A Travellerspoint blog

Azerbaijan

Getting to Know Azerbaijan

Day 29 Thursday June 22 2017
Qax to Sheki / 50 Km

  • We wake this morning to find a completely different weather front has descended on Qax. It is cool, cloudy and raining. This is Azerbaijan for goodness sake and it's the end of June. If there is beautiful Caucasus scenery out there to admire, we are unlikely to see it.
  • Meanwhile UK basks in sun and temperatures not experienced since 1976 . We both remember 1976 very well. SG hopes she does not have to wait 40 years more to experience a great & prolonged British summer.
  • We think of Sean the sheep, bald, newly shaven. He must be shivering right now.
  • We have yet to embrace Azerbaijan. Mind you, this is only our second day - our accommodation is strange - we have that feeling that hits now and again - get us out of here!
  • Beware of hotels with net curtains at every window & caged parrots in the foyer. How cruel & unnecessary.
  • Where on earth is Azerbaijan? See the national flag in the photo. The Turkic heritage is obvious.
  • The Azeri language has Turkic roots and shares its grammar and much of its vocabulary with Turkish. Not that this assists us in any way! But it does help to explain why Turkey & Azerbaijan are big buddies in this region. Some say they are one people, two states.
  • Azerbaijan is the largest of the three South Caucasus states (Azerbaijan, Georgia and Armenia), and is bordered by Russia, Georgia, Armenia, Turkey, Iran & the Caspian Sea. It is the size of Austria & has a population of just under 10 million people, over 2 million of whom live in the capital city, Baku.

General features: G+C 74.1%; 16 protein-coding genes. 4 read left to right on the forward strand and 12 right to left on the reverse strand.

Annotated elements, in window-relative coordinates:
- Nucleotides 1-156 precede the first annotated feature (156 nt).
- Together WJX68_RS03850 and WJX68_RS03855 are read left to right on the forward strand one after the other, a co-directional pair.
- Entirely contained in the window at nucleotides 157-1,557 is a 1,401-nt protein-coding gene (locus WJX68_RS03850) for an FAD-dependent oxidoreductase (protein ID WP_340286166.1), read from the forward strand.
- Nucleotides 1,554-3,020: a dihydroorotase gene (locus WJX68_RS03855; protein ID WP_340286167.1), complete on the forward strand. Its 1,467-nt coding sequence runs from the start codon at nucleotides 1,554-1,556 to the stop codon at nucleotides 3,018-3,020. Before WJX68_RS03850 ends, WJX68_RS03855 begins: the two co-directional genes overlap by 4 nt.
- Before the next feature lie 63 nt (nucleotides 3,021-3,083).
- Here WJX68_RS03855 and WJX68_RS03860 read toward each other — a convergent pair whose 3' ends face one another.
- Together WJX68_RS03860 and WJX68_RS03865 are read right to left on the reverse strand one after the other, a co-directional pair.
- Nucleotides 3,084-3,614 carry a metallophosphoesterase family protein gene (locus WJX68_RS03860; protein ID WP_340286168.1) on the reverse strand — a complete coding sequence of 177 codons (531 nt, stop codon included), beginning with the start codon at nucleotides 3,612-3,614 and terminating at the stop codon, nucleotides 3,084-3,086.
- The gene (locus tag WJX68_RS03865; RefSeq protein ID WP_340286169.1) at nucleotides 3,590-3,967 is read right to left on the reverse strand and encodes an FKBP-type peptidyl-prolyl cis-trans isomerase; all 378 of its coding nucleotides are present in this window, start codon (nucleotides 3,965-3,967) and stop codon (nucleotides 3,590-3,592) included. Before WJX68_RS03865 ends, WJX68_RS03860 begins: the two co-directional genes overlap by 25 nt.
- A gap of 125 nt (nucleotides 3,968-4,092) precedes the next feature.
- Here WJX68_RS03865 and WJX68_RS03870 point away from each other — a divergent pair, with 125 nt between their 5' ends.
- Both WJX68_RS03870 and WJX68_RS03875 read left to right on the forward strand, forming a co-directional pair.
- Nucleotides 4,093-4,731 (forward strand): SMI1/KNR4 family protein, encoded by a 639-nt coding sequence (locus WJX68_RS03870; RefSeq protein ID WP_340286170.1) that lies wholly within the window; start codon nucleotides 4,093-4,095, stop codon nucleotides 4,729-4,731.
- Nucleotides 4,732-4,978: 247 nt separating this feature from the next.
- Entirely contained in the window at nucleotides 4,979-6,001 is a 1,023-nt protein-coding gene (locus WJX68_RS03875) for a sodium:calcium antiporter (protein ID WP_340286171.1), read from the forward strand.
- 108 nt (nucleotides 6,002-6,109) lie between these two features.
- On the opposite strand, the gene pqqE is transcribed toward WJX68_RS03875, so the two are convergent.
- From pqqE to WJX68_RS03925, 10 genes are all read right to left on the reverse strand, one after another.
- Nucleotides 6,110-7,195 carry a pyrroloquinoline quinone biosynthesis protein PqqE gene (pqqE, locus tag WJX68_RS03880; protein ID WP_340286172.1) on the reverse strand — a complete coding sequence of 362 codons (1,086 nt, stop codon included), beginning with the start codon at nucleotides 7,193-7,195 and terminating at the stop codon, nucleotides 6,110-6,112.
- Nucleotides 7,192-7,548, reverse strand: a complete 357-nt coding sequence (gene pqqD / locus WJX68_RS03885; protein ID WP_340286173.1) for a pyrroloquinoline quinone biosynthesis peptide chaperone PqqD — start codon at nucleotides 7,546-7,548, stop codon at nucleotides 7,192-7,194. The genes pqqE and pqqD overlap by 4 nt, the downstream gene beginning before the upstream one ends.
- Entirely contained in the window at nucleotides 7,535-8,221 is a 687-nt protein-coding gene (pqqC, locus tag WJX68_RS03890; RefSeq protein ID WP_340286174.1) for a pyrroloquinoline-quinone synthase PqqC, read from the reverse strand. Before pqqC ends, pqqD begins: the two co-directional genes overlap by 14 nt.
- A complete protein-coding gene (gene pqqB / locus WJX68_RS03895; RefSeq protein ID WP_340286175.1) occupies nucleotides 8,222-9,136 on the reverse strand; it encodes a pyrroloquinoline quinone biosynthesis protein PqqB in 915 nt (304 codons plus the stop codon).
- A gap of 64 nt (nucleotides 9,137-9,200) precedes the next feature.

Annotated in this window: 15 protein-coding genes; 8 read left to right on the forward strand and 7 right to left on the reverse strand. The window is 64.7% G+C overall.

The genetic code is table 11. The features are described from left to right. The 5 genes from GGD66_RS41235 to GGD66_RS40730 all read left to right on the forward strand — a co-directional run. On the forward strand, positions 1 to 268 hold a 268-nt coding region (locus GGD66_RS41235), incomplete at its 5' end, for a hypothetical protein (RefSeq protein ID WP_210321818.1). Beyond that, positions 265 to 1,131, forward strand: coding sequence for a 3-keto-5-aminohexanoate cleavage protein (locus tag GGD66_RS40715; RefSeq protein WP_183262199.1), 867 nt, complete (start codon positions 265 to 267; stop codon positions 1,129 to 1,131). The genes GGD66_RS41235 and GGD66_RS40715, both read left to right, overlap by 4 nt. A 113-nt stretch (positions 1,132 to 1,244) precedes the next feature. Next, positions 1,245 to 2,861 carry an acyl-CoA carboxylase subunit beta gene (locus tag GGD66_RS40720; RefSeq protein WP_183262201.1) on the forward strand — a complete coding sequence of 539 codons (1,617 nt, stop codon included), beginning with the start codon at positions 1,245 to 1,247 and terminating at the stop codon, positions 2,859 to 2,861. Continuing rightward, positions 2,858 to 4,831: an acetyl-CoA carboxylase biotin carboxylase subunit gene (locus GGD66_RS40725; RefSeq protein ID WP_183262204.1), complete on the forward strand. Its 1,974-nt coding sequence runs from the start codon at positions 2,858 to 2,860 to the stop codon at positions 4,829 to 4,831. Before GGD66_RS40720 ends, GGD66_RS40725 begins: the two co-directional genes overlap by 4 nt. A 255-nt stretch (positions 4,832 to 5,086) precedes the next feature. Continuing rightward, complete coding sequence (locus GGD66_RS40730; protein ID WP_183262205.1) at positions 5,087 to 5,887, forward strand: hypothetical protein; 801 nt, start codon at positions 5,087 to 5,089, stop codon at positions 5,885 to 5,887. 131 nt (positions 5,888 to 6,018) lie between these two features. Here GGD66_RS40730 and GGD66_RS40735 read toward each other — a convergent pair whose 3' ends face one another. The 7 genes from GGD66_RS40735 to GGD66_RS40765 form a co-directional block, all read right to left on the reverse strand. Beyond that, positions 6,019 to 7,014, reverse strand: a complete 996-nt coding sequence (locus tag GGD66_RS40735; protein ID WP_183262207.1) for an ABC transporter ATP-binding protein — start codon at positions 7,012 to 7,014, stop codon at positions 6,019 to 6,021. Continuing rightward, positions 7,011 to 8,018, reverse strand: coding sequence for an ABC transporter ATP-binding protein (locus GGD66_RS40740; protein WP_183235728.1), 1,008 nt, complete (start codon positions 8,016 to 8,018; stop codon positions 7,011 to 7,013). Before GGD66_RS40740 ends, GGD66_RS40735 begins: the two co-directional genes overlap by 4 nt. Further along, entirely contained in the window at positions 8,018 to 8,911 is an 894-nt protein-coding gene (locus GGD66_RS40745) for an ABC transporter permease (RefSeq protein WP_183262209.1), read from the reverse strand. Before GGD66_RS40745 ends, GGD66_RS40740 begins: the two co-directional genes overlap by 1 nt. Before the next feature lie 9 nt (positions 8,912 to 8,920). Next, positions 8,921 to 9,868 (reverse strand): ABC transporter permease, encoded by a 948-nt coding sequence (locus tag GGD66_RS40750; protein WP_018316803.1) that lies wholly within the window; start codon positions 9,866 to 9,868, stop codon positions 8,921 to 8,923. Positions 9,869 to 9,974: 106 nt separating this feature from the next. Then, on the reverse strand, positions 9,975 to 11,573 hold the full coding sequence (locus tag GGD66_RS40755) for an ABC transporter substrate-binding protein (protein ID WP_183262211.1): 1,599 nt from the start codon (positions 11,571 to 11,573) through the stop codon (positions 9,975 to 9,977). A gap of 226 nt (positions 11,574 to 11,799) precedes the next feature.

• Historically Azerbaijan played an important role as part of the Silk Road. And the country's strategic position as a gateway between East and West is still relevant today.
  • In 2006 the Baku/Tbilisi/Ceyhan pipeline was completed by a consortium of 11 energy companies, including BP, who with the largest share, is operating manager. The pipeline secures the flow of Azeri oil to Europe without relying on the goodwill of either Russia or Iran. A major concern to the West for obvious reasons.
  • Azerbaijan is oil rich. In fact oil extraction dates back to the 7C BC making it one of the oldest oil regions. In 1905 Azerbaijan was producing half the world's requirement. Under Russian control investment lagged, even stagnated. It was only in the 1990's after independence from Russia that the oil boom days returned.
  • Baku seems to have benefited hugely, judging by the glitzy city scape on show in photos. But elsewhere there is evidence of urban poverty and degeneration. What does happen to the nation's oil income? Why has it not filtered down?
  • Politically Azerbaijan is a Presidential democracy but the President's position is quite authoritarian. It is also currently a family dynasty arrangement. Ilham Aliyev succeeded his father, Heydar Aliyev in 2003. Opposition parties do exist but they have little impact.